“Yesterday, I was headed to work and about to turn into the driveway when I noticed something odd just a block away. When I realized what was happening, I was drawn to it the same as lots of people and I wanted to share what I witnessed.
I work in the Russell neighborhood of West Louisville inside a building that provides clothing and accessories for public school students and their families. I’ve never personally had a problem with the neighborhood, but it is an area with high poverty, above average crime, no grocery, and too many liquor stores.
What I saw yesterday morning was a two-vehicle crash at the intersection of West Jefferson and South 15th Streets. A small white car had collided with a large, white passenger van. The van, with 12 occupants inside, was on its left side. With the windows busted out, nothing prevented the van from shifting and pinning people between it and the pavement. To prevent the van from moving and to help the people inside, several men and women from nearby streets and businesses rushed to the van and used their bodies to stabilize it and stop it from causing additional injuries.
This is what initially attracted my attention: a row of people in the road pushing on the top of the van to prevent it from moving.
Being who I am, I grabbed my camera.
Several of the men who stabilized the van had rushed from across the street at Walker Mechanical Contractors, 1400 West Jefferson. They pushed and held the van in place until firefighters and other emergency responders used boards and braces to stabilize the van.
There was a young woman, Kaitlyn Zawisa, who had just arrived for work at CSL Plasma, a blood bank at 1407 West Jefferson Street. She saw the wreck and then raced to it and offered help. She provided care and comfort to several people who climbed from the van dazed with shock and bleeding from wounds. She told me later that she is first aid and CPR certified and it was a natural instinct to see if anyone needed help and to offer it.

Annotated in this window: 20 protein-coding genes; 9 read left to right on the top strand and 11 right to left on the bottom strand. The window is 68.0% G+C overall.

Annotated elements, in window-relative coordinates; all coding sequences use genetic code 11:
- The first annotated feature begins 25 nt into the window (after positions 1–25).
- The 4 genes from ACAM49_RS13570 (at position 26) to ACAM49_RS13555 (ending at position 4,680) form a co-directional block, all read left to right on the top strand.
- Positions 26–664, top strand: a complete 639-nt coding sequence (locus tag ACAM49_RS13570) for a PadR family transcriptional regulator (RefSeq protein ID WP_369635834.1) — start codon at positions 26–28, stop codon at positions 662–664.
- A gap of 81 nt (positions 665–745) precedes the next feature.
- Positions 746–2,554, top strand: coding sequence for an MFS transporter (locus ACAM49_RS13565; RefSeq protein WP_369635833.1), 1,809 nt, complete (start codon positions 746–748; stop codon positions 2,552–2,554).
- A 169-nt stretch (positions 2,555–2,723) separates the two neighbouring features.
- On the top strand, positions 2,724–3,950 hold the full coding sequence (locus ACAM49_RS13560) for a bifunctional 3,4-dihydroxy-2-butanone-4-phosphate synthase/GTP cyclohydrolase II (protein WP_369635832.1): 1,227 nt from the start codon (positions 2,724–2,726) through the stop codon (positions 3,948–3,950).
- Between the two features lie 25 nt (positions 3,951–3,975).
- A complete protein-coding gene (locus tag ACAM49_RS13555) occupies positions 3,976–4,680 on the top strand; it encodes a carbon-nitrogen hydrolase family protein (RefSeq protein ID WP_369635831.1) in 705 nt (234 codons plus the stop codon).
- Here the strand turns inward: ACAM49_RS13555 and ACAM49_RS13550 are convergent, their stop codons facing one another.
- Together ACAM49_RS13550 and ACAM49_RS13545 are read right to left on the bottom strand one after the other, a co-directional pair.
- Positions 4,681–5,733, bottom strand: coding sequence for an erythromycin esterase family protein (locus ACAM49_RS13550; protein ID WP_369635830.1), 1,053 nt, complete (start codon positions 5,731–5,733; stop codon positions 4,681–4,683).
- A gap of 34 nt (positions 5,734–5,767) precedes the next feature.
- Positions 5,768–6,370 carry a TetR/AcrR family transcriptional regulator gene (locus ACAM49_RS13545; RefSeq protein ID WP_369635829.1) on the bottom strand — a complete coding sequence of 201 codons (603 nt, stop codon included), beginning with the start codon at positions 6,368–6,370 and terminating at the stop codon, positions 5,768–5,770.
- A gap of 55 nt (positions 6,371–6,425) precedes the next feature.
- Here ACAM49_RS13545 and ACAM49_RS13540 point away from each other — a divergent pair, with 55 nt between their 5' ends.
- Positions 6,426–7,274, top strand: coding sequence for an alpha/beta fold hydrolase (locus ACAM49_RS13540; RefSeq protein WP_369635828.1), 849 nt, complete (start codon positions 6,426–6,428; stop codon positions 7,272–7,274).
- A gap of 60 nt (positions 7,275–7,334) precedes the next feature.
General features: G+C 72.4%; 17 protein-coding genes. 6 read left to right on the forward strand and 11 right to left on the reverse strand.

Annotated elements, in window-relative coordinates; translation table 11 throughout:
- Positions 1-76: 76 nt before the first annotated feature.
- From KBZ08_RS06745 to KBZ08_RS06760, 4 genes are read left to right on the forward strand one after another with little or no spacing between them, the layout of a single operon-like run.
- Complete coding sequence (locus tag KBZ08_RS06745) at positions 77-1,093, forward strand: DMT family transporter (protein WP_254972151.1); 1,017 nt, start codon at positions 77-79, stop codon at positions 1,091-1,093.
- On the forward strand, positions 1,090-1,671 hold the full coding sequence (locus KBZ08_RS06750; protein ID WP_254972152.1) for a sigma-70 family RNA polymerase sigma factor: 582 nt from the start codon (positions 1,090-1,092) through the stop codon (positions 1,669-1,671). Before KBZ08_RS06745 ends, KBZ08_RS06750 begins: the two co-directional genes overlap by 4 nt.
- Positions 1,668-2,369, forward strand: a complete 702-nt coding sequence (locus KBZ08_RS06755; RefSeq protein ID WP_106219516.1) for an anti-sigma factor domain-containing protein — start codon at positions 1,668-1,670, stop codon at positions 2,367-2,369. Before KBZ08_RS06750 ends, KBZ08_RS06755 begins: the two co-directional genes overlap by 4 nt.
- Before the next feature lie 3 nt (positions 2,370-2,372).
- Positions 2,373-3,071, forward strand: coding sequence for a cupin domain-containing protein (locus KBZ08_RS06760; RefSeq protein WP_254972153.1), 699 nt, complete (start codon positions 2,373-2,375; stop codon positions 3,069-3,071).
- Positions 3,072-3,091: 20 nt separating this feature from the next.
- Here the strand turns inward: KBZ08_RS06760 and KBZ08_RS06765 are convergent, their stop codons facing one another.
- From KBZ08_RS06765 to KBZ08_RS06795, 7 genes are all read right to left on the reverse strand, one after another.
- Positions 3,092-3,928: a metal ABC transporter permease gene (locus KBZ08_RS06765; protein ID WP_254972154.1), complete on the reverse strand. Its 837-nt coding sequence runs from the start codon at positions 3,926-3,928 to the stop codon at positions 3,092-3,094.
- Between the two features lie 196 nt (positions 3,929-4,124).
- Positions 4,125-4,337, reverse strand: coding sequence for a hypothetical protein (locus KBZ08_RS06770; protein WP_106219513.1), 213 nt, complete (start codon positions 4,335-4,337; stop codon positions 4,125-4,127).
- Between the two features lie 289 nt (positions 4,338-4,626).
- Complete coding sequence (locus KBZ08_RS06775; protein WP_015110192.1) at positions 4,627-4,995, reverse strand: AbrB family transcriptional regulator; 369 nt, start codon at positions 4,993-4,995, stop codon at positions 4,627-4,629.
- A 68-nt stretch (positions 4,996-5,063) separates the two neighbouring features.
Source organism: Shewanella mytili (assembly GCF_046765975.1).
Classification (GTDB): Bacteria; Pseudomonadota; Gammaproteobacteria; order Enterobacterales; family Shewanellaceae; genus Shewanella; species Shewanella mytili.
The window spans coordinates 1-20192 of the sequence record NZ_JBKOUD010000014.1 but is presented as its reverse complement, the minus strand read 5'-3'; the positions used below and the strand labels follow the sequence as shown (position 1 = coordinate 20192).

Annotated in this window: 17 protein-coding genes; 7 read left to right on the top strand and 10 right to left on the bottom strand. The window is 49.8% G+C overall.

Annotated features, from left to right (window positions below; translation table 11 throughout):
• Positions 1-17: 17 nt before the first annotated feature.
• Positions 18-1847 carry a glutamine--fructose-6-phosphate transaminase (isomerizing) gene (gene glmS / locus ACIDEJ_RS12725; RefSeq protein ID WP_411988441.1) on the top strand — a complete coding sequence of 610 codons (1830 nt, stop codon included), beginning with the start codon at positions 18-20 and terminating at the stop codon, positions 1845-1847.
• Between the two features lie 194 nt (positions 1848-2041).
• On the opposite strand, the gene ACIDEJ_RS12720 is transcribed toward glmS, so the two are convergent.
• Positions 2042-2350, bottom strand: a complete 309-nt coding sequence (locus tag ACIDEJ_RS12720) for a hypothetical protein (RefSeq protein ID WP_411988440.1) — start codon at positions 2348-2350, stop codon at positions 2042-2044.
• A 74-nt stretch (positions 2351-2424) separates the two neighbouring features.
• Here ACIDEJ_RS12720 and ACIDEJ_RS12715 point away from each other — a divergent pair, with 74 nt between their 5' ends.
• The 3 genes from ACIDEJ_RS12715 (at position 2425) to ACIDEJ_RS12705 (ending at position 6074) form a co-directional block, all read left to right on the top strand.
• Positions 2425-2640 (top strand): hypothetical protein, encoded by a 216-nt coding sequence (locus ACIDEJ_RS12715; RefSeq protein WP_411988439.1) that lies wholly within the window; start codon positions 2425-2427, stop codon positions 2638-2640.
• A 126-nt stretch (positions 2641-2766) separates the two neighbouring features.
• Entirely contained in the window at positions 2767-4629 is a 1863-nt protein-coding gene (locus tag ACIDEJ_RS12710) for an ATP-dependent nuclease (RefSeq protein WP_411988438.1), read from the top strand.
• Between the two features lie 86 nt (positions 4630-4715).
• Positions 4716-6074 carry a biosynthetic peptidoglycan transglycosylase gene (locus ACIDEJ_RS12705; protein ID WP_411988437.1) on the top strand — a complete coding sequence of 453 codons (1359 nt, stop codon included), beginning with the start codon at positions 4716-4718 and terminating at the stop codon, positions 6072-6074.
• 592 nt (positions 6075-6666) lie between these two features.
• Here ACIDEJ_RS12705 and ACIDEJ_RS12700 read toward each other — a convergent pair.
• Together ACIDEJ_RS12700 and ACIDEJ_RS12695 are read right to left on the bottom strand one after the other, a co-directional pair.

Firefighters arrived along with police and paramedics. There was one firefighter in particular, from Hook & Ladder 1, who alternated between emergency response and comfort to those in shock. He approached a woman laying on the curb and got on his knees and held her hand and assured her that she was going to get great medical care, that responders were here and were going to help her.
There was another lady in light blue scrubs who was leaving Family Dollar when the crash happened. She stayed on the scene and offered specific care and comfort to people who were injured and in shock. She was the ‘mom’ figure at the scene. She held hands with people who had just climbed from the van, and she offered comforting words to those who were crying and confused.
After a few minutes it was clear that things were under control. Zawisa went back to work and began her Friday workday. The Walker Mechanical workers walked back to their shop. The mom went about her day.
This morning I read a short news piece with a few sentences about the crash: time of day, location, and the fact that 12 people were injured, two of them critically. That is all accurate, but it seemed to miss the version of what I saw. I saw people come from the woodwork to comfort to strangers in need. And it gave me a needed dose of faith in my fellow men and women.”
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